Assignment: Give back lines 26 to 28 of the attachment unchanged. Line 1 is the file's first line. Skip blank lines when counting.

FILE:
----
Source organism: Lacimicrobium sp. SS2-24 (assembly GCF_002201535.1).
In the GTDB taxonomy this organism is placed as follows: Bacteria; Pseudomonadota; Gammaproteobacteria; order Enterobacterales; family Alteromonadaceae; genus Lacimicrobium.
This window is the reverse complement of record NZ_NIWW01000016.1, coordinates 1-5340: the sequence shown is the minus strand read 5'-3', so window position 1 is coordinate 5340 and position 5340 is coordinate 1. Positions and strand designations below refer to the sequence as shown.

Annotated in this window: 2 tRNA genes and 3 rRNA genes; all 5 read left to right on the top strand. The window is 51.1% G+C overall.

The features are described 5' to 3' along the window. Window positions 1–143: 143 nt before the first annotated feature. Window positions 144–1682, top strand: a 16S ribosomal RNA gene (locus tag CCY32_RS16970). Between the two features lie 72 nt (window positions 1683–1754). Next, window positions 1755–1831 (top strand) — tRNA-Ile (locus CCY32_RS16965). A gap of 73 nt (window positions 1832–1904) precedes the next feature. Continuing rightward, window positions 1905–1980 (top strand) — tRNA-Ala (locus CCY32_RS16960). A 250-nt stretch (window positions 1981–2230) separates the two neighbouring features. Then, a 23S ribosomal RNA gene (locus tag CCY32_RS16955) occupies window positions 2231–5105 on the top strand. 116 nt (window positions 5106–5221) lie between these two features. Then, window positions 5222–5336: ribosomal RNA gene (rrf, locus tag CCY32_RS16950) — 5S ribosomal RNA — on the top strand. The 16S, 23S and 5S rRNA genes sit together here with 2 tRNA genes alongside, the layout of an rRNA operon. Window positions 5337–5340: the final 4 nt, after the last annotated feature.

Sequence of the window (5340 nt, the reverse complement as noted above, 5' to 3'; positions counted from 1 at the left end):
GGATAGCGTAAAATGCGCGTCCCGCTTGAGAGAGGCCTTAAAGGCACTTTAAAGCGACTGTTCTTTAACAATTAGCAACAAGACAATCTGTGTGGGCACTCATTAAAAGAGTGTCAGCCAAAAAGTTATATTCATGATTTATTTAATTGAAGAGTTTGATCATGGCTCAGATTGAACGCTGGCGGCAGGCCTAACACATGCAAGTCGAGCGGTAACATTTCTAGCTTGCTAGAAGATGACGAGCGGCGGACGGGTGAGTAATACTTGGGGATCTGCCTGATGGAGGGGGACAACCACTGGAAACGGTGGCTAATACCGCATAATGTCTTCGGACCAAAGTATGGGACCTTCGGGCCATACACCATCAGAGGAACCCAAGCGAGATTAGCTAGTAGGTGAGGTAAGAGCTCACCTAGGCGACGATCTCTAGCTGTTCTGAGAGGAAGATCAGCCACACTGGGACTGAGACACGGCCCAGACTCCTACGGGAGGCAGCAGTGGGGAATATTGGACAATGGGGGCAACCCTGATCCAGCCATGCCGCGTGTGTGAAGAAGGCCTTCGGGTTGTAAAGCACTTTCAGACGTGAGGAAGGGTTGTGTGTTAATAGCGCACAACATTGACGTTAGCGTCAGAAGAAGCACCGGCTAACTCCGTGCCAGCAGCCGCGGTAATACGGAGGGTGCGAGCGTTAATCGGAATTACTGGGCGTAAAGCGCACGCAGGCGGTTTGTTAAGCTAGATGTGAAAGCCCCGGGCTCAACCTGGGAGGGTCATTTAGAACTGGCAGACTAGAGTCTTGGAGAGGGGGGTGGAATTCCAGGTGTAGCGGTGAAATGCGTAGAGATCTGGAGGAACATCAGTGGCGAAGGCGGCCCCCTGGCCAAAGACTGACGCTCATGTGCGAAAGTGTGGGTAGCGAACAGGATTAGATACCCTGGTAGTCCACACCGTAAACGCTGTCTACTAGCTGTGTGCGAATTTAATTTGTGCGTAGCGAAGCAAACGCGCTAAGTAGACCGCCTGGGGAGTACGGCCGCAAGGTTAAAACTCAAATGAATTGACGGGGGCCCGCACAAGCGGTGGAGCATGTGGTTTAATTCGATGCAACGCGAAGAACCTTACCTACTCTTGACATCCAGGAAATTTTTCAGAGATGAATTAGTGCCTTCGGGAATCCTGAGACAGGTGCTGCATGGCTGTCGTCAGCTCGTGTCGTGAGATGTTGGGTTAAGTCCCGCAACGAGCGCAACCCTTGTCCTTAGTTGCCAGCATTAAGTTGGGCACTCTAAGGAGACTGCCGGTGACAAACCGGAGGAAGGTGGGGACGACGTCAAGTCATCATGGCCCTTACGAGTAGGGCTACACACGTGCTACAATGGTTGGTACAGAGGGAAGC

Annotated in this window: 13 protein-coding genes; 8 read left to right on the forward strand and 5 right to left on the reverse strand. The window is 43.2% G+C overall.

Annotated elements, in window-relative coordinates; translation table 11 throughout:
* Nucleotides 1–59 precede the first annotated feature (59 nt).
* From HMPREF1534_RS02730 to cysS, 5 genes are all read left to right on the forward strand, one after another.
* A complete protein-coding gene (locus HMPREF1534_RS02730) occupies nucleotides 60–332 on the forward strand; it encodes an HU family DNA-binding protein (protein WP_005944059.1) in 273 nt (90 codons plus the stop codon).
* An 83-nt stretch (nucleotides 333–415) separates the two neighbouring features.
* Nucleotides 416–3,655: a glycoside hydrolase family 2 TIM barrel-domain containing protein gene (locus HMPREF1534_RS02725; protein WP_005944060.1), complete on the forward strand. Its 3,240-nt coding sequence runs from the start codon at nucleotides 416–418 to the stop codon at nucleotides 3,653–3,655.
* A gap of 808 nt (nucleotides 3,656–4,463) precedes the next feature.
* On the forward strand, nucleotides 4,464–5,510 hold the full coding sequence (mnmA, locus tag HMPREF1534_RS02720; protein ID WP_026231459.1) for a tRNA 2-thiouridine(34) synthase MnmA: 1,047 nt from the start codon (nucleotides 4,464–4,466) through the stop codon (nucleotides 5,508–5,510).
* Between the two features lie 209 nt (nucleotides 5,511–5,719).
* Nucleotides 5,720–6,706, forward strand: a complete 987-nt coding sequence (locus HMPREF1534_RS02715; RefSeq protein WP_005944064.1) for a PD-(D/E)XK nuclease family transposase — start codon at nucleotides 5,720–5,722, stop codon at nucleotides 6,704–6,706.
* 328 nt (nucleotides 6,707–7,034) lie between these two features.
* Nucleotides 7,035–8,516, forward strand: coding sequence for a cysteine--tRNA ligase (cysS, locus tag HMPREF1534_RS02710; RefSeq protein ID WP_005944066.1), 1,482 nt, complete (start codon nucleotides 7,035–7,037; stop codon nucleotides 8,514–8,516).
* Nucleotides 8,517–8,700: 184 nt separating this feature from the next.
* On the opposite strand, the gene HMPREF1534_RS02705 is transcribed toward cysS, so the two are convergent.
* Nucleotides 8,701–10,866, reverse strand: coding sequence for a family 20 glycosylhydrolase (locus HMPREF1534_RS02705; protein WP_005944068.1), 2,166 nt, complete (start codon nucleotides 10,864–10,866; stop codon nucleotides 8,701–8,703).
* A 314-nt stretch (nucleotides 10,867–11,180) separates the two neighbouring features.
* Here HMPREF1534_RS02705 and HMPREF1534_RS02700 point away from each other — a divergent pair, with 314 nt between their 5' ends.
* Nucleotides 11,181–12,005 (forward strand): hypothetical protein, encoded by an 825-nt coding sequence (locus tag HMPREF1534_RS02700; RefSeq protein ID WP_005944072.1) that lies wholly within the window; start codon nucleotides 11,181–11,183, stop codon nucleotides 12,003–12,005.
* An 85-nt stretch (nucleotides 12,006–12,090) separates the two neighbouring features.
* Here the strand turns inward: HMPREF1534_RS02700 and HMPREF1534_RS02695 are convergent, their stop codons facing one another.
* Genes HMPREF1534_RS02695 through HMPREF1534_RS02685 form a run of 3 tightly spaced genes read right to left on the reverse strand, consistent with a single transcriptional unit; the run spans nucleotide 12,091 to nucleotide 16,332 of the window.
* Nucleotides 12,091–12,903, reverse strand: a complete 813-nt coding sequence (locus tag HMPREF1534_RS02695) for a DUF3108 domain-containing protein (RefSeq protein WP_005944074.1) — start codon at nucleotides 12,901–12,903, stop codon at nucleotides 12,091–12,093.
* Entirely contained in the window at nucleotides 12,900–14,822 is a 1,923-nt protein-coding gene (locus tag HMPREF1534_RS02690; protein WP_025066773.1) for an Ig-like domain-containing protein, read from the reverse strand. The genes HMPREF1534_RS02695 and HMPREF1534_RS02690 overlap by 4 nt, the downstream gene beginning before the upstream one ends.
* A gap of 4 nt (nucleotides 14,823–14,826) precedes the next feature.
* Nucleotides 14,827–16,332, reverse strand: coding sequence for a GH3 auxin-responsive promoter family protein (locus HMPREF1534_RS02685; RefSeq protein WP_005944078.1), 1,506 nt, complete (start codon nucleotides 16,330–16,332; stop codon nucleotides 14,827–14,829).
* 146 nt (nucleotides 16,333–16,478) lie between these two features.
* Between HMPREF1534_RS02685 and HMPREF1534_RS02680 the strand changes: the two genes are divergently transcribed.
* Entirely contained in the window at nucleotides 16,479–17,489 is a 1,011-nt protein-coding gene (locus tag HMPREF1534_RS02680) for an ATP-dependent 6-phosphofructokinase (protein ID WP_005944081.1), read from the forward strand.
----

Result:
* Nucleotides 11,181–12,005 (forward strand): hypothetical protein, encoded by an 825-nt coding sequence (locus tag HMPREF1534_RS02700; RefSeq protein ID WP_005944072.1) that lies wholly within the window; start codon nucleotides 11,181–11,183, stop codon nucleotides 12,003–12,005.
* An 85-nt stretch (nucleotides 12,006–12,090) separates the two neighbouring features.
* Here the strand turns inward: HMPREF1534_RS02700 and HMPREF1534_RS02695 are convergent, their stop codons facing one another.